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Duncan Designed Jaguar Pickups, Analysis & Review

Posted: Mon Mar 12, 2018 6:16 pm
by Antigua

These Duncan Designed pickups come stock with the current production Squier Vintage Modified Jaguar. Before buying the Squier Jaguar I already had a set of Fender Pure Vintage 65's on hand , which I wrote about here, and so this review is mostly a contrast against that set.

As with the Squier VM Jazzmaster, the Duncan Designed bridge is wound very hot relative to the bridge. Assuming 43AWG is used for the bridge, the 11.45k DC resistance is equivelent to 8.8k ohms, had it been wound with the same gauge of wire as the neck pickup. The bridge pickup has an inductance of 6.4 henries to the neck's 2.6H, and a loaded peak frequency that is 1.6kHz lower than the neck. Fans of P-90 style pickups have no problem with the clean tone of a pickup with such a low peak frequency, but it deviates quite a bit from vintage Fender specs and tone.

Both sets use AlNiCo 5 pole pieces, though I measured about 10% stronger reading from the Pure Vintage's AlNiCo 5 pole pieces. Where as the loaded peaks of the Duncan Designed are 2.3kHz / 3.9kHz, bridge and neck, the Pure Vintage 65 set has two matching pickups, each with a loaded (using the same load) resonant peak of 3.4kHz. So the Duncan Designed neck pickup is a bit clearer and closer to a Strat, the bridge getting close to a P-90, while both Fender Pure Vintage 65 pickups are wound closer to Telecaster pickup specs. A trivial difference is that the Fender coil wire uses a red insulation coat, supposedly enamel, where as the Duncan Design uses a more typical clear poly. Note that these DC resistances of Jaguar pickups are low relative to their higher inductance, that's because the steel shield boosts the inductance by a good amount, nearly 500mH, or ~15%, in the case of the PV65, which is much more significant than even the steel base plate on a Telecaster bridge pickup.

The covers are not perfectly inter changeable. The widths of the metal shields, and the slot in the plastic cover differ by about a millimeter, but if you wanted to fit one over the other, it wouldn't be too difficult to modify the plastic cover slightly.

As noted in the PV 65 review, even though the steel shielding helps complete the magnetic circuit around the coil, the voltage bump is only about 1 dBV. The actual voltage difference in testing was 0.21Vrms to 0.24Vrms at 500Hz. Because human hearing (and other senses) are logarithmic, even if a design detail such as this increases the voltage output by 15%, if the logarithmic difference only amounts to about 1dB, then the improvement ends up not being perceived anyway. This is why various pickup improvements, such as this one, end up getting dropped in the long run, for the sake of simplicity.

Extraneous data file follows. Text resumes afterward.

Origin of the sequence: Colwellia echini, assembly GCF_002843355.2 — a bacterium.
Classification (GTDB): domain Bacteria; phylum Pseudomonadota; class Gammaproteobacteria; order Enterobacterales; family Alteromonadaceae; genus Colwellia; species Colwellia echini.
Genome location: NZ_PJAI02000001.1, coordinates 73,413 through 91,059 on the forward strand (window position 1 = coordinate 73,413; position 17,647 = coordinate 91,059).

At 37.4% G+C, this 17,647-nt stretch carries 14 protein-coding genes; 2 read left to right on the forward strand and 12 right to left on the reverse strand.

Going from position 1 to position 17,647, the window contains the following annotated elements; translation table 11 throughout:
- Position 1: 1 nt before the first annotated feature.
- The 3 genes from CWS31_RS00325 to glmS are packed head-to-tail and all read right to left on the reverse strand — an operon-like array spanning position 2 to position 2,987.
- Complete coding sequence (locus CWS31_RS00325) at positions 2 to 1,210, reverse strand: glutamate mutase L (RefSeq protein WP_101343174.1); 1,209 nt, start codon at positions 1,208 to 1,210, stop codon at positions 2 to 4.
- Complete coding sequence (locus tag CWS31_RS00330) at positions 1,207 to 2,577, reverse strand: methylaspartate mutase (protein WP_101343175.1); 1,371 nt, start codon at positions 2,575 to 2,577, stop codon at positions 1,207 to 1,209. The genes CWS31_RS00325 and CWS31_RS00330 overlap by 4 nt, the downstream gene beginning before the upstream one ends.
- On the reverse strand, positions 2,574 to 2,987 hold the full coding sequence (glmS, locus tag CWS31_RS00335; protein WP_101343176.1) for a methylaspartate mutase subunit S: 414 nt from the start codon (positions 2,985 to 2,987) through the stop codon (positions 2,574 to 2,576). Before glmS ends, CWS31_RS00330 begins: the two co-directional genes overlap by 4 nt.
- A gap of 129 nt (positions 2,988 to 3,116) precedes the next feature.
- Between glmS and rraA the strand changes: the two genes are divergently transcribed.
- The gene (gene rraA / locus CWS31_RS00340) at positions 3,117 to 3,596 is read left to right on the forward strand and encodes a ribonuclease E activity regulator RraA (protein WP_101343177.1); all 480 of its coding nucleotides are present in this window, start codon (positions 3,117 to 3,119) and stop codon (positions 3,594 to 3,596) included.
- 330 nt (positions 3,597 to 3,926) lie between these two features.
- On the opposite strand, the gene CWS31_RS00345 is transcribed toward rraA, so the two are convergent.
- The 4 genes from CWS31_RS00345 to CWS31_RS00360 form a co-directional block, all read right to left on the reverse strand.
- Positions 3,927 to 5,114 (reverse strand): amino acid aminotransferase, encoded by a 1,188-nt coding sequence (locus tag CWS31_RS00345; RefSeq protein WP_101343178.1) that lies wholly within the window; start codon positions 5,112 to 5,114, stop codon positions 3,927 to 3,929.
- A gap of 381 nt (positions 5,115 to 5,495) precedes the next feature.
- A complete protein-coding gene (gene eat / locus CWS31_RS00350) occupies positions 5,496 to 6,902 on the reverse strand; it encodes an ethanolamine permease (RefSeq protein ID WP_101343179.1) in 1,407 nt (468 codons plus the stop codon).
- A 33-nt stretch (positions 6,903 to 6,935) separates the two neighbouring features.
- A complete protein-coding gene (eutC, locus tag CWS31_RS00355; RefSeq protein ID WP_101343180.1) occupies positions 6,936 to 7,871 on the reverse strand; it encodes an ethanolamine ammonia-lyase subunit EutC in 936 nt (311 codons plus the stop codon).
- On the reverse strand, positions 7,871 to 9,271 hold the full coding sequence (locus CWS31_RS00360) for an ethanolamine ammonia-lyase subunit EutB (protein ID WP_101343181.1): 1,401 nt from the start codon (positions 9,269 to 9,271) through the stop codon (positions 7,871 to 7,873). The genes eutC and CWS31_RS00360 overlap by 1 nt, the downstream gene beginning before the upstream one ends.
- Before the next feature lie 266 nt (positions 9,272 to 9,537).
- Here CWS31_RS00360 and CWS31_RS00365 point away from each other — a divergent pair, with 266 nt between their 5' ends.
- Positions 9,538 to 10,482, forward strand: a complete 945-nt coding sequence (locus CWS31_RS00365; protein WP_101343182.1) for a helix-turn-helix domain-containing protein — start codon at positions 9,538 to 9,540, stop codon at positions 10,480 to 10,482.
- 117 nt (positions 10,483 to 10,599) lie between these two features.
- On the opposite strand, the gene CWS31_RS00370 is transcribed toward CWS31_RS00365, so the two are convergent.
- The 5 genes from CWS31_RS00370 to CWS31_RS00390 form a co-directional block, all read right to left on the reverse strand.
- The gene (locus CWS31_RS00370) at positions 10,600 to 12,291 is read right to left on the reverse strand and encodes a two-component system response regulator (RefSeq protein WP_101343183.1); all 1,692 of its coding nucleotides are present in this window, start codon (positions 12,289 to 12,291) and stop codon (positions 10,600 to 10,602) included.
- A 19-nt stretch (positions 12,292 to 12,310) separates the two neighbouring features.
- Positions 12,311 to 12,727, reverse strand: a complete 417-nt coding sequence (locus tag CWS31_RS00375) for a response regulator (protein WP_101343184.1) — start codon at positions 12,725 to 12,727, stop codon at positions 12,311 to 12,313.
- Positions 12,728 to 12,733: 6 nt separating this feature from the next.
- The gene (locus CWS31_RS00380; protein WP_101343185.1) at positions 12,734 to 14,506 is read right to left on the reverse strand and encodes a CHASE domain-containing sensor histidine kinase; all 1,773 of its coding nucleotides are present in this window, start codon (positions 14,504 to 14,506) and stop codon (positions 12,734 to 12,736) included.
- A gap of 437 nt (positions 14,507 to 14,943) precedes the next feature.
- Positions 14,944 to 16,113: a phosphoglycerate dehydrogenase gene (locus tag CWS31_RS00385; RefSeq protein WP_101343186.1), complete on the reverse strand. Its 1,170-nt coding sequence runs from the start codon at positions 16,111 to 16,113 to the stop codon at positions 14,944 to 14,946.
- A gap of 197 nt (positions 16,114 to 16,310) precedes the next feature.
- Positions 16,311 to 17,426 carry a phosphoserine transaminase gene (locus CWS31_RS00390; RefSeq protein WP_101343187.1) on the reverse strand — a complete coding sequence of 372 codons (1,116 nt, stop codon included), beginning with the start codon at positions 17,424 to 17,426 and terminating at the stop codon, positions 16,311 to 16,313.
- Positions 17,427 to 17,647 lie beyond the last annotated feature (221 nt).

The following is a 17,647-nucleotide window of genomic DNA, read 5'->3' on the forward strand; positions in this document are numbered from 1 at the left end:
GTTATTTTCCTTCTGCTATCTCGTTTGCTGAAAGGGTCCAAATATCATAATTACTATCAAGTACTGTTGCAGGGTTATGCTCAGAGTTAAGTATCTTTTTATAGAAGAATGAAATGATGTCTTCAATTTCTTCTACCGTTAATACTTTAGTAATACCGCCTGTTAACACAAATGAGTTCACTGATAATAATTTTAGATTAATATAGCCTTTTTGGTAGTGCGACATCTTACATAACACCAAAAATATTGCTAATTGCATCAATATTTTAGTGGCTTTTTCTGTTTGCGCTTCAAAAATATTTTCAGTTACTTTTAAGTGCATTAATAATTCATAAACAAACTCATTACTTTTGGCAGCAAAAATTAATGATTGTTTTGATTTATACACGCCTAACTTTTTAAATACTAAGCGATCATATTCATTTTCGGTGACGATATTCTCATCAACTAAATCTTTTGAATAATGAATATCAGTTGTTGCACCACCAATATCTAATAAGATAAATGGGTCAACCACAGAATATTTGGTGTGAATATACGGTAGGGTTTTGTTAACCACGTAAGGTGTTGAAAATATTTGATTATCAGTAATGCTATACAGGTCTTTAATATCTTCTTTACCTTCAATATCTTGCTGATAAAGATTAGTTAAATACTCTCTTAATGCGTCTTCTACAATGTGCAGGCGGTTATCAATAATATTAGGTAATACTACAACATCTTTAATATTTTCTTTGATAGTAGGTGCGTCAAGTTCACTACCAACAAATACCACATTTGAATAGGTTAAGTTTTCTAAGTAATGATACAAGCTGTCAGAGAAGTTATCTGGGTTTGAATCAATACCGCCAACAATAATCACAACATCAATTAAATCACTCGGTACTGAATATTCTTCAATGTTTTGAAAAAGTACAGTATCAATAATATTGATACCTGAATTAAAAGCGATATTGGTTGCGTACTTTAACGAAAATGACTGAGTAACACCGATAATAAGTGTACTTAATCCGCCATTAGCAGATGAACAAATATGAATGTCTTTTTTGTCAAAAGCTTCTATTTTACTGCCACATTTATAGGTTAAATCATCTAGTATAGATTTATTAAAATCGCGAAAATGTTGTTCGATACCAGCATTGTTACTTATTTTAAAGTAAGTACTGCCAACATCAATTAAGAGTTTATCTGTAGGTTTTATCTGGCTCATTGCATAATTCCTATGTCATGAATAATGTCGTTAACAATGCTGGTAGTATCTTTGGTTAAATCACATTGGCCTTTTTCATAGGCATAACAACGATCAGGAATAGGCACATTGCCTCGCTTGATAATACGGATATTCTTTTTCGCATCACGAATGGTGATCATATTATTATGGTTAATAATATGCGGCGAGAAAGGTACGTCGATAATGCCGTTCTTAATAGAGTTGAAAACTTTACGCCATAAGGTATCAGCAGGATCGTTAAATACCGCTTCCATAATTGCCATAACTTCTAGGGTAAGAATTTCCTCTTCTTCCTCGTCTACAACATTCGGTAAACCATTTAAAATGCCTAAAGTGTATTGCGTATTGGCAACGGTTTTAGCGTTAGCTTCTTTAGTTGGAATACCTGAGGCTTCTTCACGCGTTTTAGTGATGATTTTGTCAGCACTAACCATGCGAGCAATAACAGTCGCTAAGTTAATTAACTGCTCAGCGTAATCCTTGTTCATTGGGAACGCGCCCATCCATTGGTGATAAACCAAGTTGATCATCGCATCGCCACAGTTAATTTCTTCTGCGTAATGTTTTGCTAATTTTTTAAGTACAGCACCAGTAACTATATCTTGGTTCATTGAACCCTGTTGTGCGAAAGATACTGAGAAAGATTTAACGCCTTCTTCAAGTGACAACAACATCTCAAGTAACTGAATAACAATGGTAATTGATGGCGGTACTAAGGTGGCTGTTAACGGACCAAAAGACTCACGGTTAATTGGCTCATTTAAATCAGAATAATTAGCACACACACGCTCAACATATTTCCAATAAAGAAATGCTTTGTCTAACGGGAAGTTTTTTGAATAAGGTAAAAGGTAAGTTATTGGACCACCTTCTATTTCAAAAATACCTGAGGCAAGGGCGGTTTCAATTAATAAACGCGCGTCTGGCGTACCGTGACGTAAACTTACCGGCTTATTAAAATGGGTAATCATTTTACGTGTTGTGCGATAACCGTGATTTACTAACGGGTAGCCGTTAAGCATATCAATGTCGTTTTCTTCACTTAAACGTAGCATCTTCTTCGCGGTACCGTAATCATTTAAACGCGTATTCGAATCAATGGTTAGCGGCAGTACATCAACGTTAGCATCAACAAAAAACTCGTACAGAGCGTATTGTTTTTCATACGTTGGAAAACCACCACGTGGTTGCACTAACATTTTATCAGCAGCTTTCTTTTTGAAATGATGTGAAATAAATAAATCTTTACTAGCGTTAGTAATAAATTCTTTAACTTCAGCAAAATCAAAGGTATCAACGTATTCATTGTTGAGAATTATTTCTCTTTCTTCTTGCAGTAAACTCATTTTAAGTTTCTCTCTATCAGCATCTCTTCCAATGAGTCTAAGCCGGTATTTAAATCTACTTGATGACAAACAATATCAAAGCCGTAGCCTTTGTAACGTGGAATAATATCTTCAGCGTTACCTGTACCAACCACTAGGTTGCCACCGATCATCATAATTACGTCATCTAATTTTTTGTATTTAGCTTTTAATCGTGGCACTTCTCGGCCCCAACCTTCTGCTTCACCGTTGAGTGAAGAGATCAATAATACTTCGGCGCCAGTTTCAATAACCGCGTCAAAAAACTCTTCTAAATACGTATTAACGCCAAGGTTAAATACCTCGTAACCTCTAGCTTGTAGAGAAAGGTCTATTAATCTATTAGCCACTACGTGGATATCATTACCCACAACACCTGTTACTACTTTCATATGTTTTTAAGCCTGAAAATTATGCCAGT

Another thing I didn't realize until looking closer at Jaguar pickups is that it's evident that, even though the Seymour Duncan SSL-3, 4 and 5 are intended for Strats, Seymour Duncan used the Jaguar flatwork in order to avoid the flanged base of a Strat pickup's original flatwork.

In my case, I decided to keep the Duncan Design neck and replace the bridge with the Fender PV '65. The wiring orientations between the DD and the Fender were opposite each other, so I did end up having to reverse the wires, as well as move the baseplate ground wire over to the other eyelet on the PV 65.

Also on a side note, the fit and finish of the Squier Jaguar VM is killer, for any price point, but especially for $400, and the Duncan Design pickups, with real AlNiCo pole pieces, make for a great value as well.


Duncan Designed Jaguar Bridge (JG101B-ADWH BRIDGE 1604)
- DC Resistance: 11.45K ohms
- Measured L: 6.40H
- Calculated C: 122pF (132 - 10)
- Gauss: 1050G

Duncan Designed Jaguar Neck (JG101N-ADWH NECK 1604)
- DC Resistance: 5.77K ohms
- Measured L: 2.592H
- Calculated C: 143pF (153 - 10)

- Gauss: 1050G

Bridge unloaded: dV: 12.4dB f: 5.48kHz (black)
Bridge loaded (200k & 470pF): dV: 3.5dB f: 2.33kHz (blue)
Neck unloaded: dV: 12.2dB f: 8.00kHz (red)
Neck loaded (200k & 470pF): dV: 5.0dB f: 3.89kHz (green)


Like the Jazzmaster set, the hot bridge only has a 3dB output edge over the neck pickup, which means that the hot wind is really more about attenuating high end than it is making the bridge pickup loud. A lot of guitarists think of vintage bridge pickups as sounding "ice pick"-like, and a higher inductance bridge helps with that, even if the voltage bump is rather small.

The higher DC resistance of the bridge pickup causes it's peak resonance amplitude to be 1.5dB lower than the neck pickup, or either of the Fender PV 65's.

The calculated intrinsic capacitance is on par with other Fender single coils, and is not substantially different than the PV 65 set.


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Re: Duncan Designed Jaguar Pickups, Analysis & Review

Posted: Thu Mar 14, 2019 2:08 pm
by optofonik
Have you done any measurements or analysed any specs that would lead you to believe the '62 AVRI Jag pups to be closer to vintage correct than the '65 PV?

Re: Duncan Designed Jaguar Pickups, Analysis & Review

Posted: Fri Mar 15, 2019 12:20 am
by hwestman
Wow! That’s a serious review!👍

Re: Duncan Designed Jaguar Pickups, Analysis & Review

Posted: Sat Mar 16, 2019 12:49 pm
by windmill
Thanks for that review

It is excellent work

Hope you do ,ore of them.